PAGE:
The gut is a major producer of hormones, with more than 20 known hormones being responsible for
controlling food intake, digestion of food, energy expenditure and influence the pleasure of eating.
Some of these digestive hormones target the brain and work in association with the enteric nervous
system and is often why the gut is known as the “2 nd brain”.
Some of the well known hormones are below:
Gastrin
Gastrin is a hormone that is produced in the lining of the stomach and upper small intestine and is
released into the bloodstream. During a meal, gastrin stimulates the stomach to release
hydrochloric acid, which then allows the stomach to break down food and absorb certain vitamins
such as vitamin B12. Gastric acid also acts as a disinfectant. Gastrin can stimulate the gallbladder to
empty its store of bile and the pancreas to secrete enzymes. Gastrin also stimulates growth of the
stomach lining and increases the muscle contractions of the gut to aid digestion. (1)
Ghrelin
Ghrelin is a hormone that is produced and released mainly by the stomach with small amounts also
released by the small intestine, pancreas and brain. It is known as the ‘hunger hormone’ because it
stimulates appetite, increases food intake and promotes fat storage. Ghrelin levels are actually
higher in people with lean body weight compared to those who are overweight. High levels of
Ghrelin have also been found in people with certain cancers, anorexia nervosa and cachexia. (2)
Glucagon
Glucagon is made by the pancreas and helps regulate your blood glucose (sugar) levels. Glucagon
increases your blood sugar level and prevents it from dropping too low, whereas insulin, another
hormone, decreases blood sugar levels.
Insulin
Insulin is released from the Pancreas and is essential for helping your body use glucose for energy. If
your body cannot produce enough insulin, or your body cannot use the insulin being released, it
causes high blood sugar levels. In most people insulin lowers blood sugar levels, stimulates
metabolism of glucose, protein, and fat. The inability to produce insulin by destruction of beta cells
in the pancreas, creates an autoimmune condition which results in Type 1 Diabetes Mellitus and
those diagnosed require injections of insulin for the rest of their lives. Type 2 Diabetes Mellitus is
when the body cannot properly use insulin, and is often a result of poor eating and lifestyle habits
which results in insulin resistance. (3) (4)
Insulin-like growth factor (IGF-1)
IGF is a hormone that your body makes naturally in the liver and acts much like insulin. It used to be
known as somatomedin. IGF helps to control growth hormone secretion in the pituitary gland. IGF
works with growth hormones to promote growth and development of bone and tissue. These
hormones also affect how your body metabolizes sugar, or glucose. IGF and insulin can work
together to rapidly reduce the level of glucose in your blood.
Leptin
Leptin is a hormone released by body fat that helps your body maintain normal weight on a long-
term basis. It does this by regulating hunger by providing the sensation of satiety (feeling full). As
leptin is created by stored body fat, the higher level of body fat means a higher release of leptin.
This signal should mean that the person stops eating. For those on weight loss protocols, as your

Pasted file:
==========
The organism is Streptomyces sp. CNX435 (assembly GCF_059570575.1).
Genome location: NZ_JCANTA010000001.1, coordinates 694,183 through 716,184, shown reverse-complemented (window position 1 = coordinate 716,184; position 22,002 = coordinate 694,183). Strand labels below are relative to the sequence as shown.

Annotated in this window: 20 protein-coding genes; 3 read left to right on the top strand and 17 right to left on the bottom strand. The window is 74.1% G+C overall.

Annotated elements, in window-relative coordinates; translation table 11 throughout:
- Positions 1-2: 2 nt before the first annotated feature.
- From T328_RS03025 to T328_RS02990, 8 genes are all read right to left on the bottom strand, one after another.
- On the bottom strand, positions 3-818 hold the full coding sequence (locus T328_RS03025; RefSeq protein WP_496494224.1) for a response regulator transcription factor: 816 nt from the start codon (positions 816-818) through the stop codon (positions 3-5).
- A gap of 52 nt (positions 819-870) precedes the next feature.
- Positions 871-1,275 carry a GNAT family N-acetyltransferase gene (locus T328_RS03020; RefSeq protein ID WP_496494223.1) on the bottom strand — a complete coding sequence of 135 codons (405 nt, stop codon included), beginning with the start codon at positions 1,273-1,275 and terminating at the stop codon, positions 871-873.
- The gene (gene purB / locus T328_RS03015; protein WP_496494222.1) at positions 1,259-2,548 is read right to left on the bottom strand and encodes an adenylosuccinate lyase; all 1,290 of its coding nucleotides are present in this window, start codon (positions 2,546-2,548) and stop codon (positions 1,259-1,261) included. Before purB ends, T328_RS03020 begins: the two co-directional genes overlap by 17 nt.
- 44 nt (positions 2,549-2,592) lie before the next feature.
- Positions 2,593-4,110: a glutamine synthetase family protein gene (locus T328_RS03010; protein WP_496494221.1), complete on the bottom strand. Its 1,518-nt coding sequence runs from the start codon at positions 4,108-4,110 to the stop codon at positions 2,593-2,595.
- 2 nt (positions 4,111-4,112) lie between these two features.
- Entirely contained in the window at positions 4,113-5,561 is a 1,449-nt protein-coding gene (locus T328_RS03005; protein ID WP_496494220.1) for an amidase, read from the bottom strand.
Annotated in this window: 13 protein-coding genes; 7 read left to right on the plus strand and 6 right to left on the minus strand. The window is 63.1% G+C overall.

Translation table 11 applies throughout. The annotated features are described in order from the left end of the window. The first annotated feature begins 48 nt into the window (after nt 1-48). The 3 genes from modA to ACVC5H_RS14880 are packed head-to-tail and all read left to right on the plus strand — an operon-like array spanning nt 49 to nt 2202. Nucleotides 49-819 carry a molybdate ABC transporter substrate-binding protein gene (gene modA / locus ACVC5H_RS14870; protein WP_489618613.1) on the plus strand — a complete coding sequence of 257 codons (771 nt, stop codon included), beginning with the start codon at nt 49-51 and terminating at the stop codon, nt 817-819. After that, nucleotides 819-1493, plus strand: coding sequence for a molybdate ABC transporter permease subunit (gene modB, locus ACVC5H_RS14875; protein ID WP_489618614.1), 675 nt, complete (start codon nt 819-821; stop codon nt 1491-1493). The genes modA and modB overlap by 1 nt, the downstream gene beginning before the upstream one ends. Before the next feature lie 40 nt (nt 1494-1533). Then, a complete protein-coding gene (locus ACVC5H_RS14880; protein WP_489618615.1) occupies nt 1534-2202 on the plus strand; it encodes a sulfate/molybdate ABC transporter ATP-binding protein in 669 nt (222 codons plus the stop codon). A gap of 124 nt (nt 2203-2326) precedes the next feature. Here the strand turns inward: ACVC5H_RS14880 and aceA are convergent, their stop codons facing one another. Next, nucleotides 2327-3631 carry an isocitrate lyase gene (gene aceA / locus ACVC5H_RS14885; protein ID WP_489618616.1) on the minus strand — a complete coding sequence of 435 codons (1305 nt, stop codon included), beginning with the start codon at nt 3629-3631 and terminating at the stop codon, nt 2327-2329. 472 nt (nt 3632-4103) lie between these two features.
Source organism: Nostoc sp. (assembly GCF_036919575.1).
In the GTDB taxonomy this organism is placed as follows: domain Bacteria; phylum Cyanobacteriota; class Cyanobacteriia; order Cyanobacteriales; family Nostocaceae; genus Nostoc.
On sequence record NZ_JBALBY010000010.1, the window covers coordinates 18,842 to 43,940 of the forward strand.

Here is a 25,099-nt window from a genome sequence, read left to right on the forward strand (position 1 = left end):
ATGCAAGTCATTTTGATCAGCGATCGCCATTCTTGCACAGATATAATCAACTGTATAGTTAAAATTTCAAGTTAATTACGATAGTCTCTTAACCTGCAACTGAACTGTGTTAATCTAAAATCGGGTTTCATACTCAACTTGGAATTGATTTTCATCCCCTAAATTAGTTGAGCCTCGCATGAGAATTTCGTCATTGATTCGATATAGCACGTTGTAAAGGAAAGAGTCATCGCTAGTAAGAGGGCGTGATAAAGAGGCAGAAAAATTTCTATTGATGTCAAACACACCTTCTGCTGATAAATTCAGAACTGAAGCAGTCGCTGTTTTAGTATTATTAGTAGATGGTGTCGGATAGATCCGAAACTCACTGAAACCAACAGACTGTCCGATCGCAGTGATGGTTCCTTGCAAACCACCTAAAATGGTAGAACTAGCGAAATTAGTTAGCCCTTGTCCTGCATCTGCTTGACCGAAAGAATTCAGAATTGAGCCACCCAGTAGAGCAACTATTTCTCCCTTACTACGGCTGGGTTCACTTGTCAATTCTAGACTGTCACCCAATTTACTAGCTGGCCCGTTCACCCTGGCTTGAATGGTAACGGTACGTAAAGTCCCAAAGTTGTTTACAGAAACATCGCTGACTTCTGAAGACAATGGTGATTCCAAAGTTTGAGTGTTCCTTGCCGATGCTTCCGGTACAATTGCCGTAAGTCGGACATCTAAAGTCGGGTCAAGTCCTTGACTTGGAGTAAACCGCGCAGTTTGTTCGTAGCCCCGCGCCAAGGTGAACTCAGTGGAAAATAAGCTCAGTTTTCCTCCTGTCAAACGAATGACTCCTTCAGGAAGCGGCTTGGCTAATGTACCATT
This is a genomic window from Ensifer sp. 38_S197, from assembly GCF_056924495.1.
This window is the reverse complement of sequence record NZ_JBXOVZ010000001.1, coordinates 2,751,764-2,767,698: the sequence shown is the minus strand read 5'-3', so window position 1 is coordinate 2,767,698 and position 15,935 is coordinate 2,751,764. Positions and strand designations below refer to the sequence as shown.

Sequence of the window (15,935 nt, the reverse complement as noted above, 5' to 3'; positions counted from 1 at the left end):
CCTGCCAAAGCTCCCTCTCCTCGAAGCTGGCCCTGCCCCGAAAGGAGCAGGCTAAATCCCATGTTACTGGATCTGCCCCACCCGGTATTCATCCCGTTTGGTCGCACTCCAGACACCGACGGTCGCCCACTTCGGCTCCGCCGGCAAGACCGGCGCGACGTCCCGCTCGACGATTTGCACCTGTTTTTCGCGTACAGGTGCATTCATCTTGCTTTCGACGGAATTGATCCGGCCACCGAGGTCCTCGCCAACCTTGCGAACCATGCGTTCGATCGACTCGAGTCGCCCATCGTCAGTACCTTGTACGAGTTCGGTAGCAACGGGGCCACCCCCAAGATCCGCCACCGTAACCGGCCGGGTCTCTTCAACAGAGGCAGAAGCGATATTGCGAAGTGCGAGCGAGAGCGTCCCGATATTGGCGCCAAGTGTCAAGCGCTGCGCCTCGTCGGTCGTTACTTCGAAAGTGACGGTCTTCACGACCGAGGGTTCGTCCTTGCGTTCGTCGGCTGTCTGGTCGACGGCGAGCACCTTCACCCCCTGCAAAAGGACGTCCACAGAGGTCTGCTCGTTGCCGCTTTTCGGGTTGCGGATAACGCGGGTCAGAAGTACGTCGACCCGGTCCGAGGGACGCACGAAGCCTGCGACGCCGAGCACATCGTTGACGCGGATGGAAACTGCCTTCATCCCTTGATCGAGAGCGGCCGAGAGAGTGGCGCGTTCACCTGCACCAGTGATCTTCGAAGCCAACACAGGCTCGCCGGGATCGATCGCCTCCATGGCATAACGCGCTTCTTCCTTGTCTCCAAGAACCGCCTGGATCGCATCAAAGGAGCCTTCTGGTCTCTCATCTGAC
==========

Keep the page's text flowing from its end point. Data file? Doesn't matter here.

body fat decreases, your leptin levels decrease, which may signal your body to think that it is
suddenly in starvation, which it clearly is not. This feeling of starvation can stimulate hunger and
appetite and can lead to increased food consumption. (5)
Gastric Inhibitory Peptide (GIP)
GIP is a member of the secretin family of hormones. It was discovered in extracts of intestine that
inhibited gastric motility and secretion of acid, and initially called enterogastrone. It is secreted from
mucosal epithelial cells in the first part of the small intestine.
GIP enhances the release of insulin in response to infusions of glucose. For this action, it has also
been referred to as glucose-dependent insulinotropic peptide.
Secretin
Secretin is a digestive hormone secreted by the wall of the upper part of the small intestine (the
duodenum) that regulates gastric acid secretion and pH levels in the duodenum. When hydrochloric
acid passes from the stomach into the duodenum, secretin is released into the bloodstream and
stimulates the duct cells of the pancreas to secrete water and bicarbonate. By this mechanism,
hydrochloric acid secreted by the stomach is diluted and neutralized. Secretin also inhibits the
secretion of gastrin, which triggers the initial release of hydrochloric acid into the stomach, and
delays gastric emptying. (6)

References
1. Gastrin | You and Your Hormones from the Society for Endocrinology. (n.d.).
https://www.yourhormones.info/hormones/gastrin/
2. Ghrelin | You and Your Hormones from the Society for Endocrinology. (n.d.).
https://www.yourhormones.info/hormones/ghrelin/
3. Ptruong. (2023, December 6). Type 1 diabetes | Diabetes Australia | Diabetes Australia.
Diabetes Australia. https://www.diabetesaustralia.com.au/about-diabetes/type-1-diabetes/
4. Healthdirect Australia. (2021, November 4). Type 2 diabetes.
https://www.healthdirect.gov.au/type-2-diabetes
5. Professional, C. C. M. (n.d.-d). Leptin & Leptin Resistance. Cleveland Clinic.
https://my.clevelandclinic.org/health/articles/22446-leptin
6. Utiger, R. D. (1998, July 20). Secretin | Definition & Function. Encyclopedia Britannica.
https://www.britannica.com/science/secretin
Written by: Natalia Kay, Clinical Nutritionist for Pure Health Solutions
www.purehealthsolutions.com.au